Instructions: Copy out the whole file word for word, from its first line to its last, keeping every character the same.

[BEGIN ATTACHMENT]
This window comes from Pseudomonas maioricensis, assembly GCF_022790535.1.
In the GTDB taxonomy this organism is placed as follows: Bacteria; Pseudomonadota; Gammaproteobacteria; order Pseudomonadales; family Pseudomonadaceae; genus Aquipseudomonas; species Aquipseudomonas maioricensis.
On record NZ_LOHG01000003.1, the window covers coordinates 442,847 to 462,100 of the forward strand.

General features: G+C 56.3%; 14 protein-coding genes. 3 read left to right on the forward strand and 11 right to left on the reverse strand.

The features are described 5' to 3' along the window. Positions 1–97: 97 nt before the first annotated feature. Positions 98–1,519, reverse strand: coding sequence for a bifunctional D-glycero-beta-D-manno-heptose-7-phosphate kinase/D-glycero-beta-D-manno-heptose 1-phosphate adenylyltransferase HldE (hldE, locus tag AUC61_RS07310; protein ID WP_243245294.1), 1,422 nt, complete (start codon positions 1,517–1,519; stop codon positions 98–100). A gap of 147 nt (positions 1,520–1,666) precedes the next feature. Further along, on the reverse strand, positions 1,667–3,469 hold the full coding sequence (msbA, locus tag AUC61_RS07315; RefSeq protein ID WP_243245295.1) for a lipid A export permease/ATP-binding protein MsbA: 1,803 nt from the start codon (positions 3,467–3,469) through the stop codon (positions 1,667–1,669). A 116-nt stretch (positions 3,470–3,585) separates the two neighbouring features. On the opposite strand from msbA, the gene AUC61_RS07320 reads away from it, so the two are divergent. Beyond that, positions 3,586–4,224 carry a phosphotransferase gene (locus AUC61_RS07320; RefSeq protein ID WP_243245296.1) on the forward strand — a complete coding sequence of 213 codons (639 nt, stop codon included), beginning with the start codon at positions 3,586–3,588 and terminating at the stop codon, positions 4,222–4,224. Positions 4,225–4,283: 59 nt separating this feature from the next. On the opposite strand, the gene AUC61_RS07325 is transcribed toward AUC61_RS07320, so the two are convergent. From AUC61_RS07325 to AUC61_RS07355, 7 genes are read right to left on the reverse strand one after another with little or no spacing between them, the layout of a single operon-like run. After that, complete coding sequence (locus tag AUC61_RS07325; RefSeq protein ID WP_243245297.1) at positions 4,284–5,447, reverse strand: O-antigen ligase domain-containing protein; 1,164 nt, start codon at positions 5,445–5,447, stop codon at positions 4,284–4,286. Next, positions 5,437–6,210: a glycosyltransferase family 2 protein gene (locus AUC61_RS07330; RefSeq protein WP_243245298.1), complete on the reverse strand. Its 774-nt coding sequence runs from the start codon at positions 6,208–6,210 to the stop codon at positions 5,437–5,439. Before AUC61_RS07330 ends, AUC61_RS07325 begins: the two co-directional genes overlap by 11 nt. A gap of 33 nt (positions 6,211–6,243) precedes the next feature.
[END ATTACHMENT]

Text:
This window comes from Pseudomonas maioricensis, assembly GCF_022790535.1.
In the GTDB taxonomy this organism is placed as follows: Bacteria; Pseudomonadota; Gammaproteobacteria; order Pseudomonadales; family Pseudomonadaceae; genus Aquipseudomonas; species Aquipseudomonas maioricensis.
On record NZ_LOHG01000003.1, the window covers coordinates 442,847 to 462,100 of the forward strand.

General features: G+C 56.3%; 14 protein-coding genes. 3 read left to right on the forward strand and 11 right to left on the reverse strand.

The features are described 5' to 3' along the window. Positions 1–97: 97 nt before the first annotated feature. Positions 98–1,519, reverse strand: coding sequence for a bifunctional D-glycero-beta-D-manno-heptose-7-phosphate kinase/D-glycero-beta-D-manno-heptose 1-phosphate adenylyltransferase HldE (hldE, locus tag AUC61_RS07310; protein ID WP_243245294.1), 1,422 nt, complete (start codon positions 1,517–1,519; stop codon positions 98–100). A gap of 147 nt (positions 1,520–1,666) precedes the next feature. Further along, on the reverse strand, positions 1,667–3,469 hold the full coding sequence (msbA, locus tag AUC61_RS07315; RefSeq protein ID WP_243245295.1) for a lipid A export permease/ATP-binding protein MsbA: 1,803 nt from the start codon (positions 3,467–3,469) through the stop codon (positions 1,667–1,669). A 116-nt stretch (positions 3,470–3,585) separates the two neighbouring features. On the opposite strand from msbA, the gene AUC61_RS07320 reads away from it, so the two are divergent. Beyond that, positions 3,586–4,224 carry a phosphotransferase gene (locus AUC61_RS07320; RefSeq protein ID WP_243245296.1) on the forward strand — a complete coding sequence of 213 codons (639 nt, stop codon included), beginning with the start codon at positions 3,586–3,588 and terminating at the stop codon, positions 4,222–4,224. Positions 4,225–4,283: 59 nt separating this feature from the next. On the opposite strand, the gene AUC61_RS07325 is transcribed toward AUC61_RS07320, so the two are convergent. From AUC61_RS07325 to AUC61_RS07355, 7 genes are read right to left on the reverse strand one after another with little or no spacing between them, the layout of a single operon-like run. After that, complete coding sequence (locus tag AUC61_RS07325; RefSeq protein ID WP_243245297.1) at positions 4,284–5,447, reverse strand: O-antigen ligase domain-containing protein; 1,164 nt, start codon at positions 5,445–5,447, stop codon at positions 4,284–4,286. Next, positions 5,437–6,210: a glycosyltransferase family 2 protein gene (locus AUC61_RS07330; RefSeq protein WP_243245298.1), complete on the reverse strand. Its 774-nt coding sequence runs from the start codon at positions 6,208–6,210 to the stop codon at positions 5,437–5,439. Before AUC61_RS07330 ends, AUC61_RS07325 begins: the two co-directional genes overlap by 11 nt. A gap of 33 nt (positions 6,211–6,243) precedes the next feature.